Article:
Alberteen is currently unemployed due to the publicity surrounding this case. Although seeking additional employment and job training, there is a strong likelihood she will be unable to provide for the care and support of her children while serving 800 hours of public restitution. While 800 hours would be unreasonable if Alberteen were the sole support of her dependent children, we believe such sentence is not manifestly unreasonable if Iotha's sentence is revised to comport with the nature of the crimes for which he was convicted.[4]

Under all of the circumstances, we determine the imposition of 16 years continuous imprisonment is manifestly unreasonable in view of the nature of the offenses for which Iotha was convicted and in further view of the character of the offender Iotha.[5]

Accordingly, we revise Iotha's sentence as follows:

(1) the two-year sentences for each of Iotha's eight counts of theft shall run concurrently, (2) the two-year sentences for each of the five counts of perjury shall run concurrently, (3) the sentences for theft and perjury shall run concurrently with each other, and (4) time served by Iotha from the date of his first incarceration pursuant to the filing of these charges to the date of this opinion shall be credited against the two years total imprisonment imposed.

Affirmed except as to the revision of sentence. Remanded to the trial court for imposition of sentence consistent with the findings contained in this opinion.

MILLER, P.J., concurs.

YOUNG, J., concurs with opinion.

YOUNG, Judge, concurring.

I fully concur in the majority's determination that the sentence imposed upon Iotha Cunningham is manifestly unreasonable. Even in the absence of such a determination, however, I would remand with instructions to impose concurrent sentences on the basis of clear error and bias on the part of the trial court in sentencing these defendants.

The trial court in imposing upon Iotha Cunningham consecutive sentences totalling sixteen years for the crime of illegally obtaining food stamps has adduced no grounds which may properly be considered in aggravation for this purpose. The court's discretion in determining whether sentences are to run concurrently or consecutively is not without limits. At a minimum, the sentencing court must be able to articulate facts in the case that support a finding of at least one of the statutory aggravating circumstances, before it may impose consecutive terms. Taylor v. *10 State, (1982) Ind., 442 N.E.2d 1087. The sentencing record must contain a particularized statement of aggravating circumstances to show that determination of the sentence was based upon consideration of facts of the specific crime and the relation of the sentence imposed to objectives which will be served by that sentence. Harris v. State, (1981) Ind., 425 N.E.2d 112; Washington v. State, (1981) Ind., 422 N.E.2d 1218.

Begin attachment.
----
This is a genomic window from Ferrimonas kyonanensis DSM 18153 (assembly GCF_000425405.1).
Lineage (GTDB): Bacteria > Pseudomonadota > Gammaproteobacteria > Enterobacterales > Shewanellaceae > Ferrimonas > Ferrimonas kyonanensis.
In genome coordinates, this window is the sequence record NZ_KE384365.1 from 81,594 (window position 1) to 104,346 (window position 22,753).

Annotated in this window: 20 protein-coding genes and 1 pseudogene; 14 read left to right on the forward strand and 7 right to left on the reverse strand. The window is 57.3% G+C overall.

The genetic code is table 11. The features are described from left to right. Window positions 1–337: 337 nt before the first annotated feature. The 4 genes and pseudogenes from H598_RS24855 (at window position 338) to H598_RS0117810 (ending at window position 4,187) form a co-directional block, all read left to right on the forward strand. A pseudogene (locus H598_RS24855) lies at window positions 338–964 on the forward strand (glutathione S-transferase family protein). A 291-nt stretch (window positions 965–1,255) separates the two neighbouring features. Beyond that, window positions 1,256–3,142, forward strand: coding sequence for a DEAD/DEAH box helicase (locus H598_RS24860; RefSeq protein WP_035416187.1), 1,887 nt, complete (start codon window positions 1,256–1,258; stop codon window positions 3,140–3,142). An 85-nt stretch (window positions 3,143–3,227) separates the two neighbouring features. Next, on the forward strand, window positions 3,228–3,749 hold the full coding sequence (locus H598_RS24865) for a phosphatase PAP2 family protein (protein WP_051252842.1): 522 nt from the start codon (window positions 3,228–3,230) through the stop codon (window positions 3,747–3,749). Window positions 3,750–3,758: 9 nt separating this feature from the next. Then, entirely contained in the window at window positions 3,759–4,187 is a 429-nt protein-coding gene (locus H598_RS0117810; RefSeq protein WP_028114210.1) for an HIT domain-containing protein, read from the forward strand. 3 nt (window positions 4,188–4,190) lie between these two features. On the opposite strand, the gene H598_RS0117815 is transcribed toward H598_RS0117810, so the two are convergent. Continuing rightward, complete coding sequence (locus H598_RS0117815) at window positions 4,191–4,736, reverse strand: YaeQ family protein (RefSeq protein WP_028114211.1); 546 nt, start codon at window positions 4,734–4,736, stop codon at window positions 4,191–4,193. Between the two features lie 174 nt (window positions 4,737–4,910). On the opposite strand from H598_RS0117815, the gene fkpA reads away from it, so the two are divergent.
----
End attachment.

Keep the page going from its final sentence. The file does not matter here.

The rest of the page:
The trial court in the present case has failed entirely to cite particular facts which would justify the imposition of eight consecutive sentences. The rationale given at the defendants' sentencing hearing, quoted in its entirety by the majority, consists primarily of a sermon on the theme of food stamp fraud as a generalized social evil. This homily indicates the trial court's bias against these defendants and represents clearly inappropriate grounds for imposing consecutive sentences. The court's opinion as to the gravity of the evil threatened by this crime as a general matter can hardly be substituted for the legislative judgment regarding presumptive sentences. Nor does this statement afford individualized treatment of the defendant and his particular offense, as our decisions have consistently required. Gambill v. State, (1982) Ind., 436 N.E.2d 301; Green v. State, (1981) Ind., 424 N.E.2d 1014; Page v. State, (1981) Ind. App., 424 N.E.2d 1021.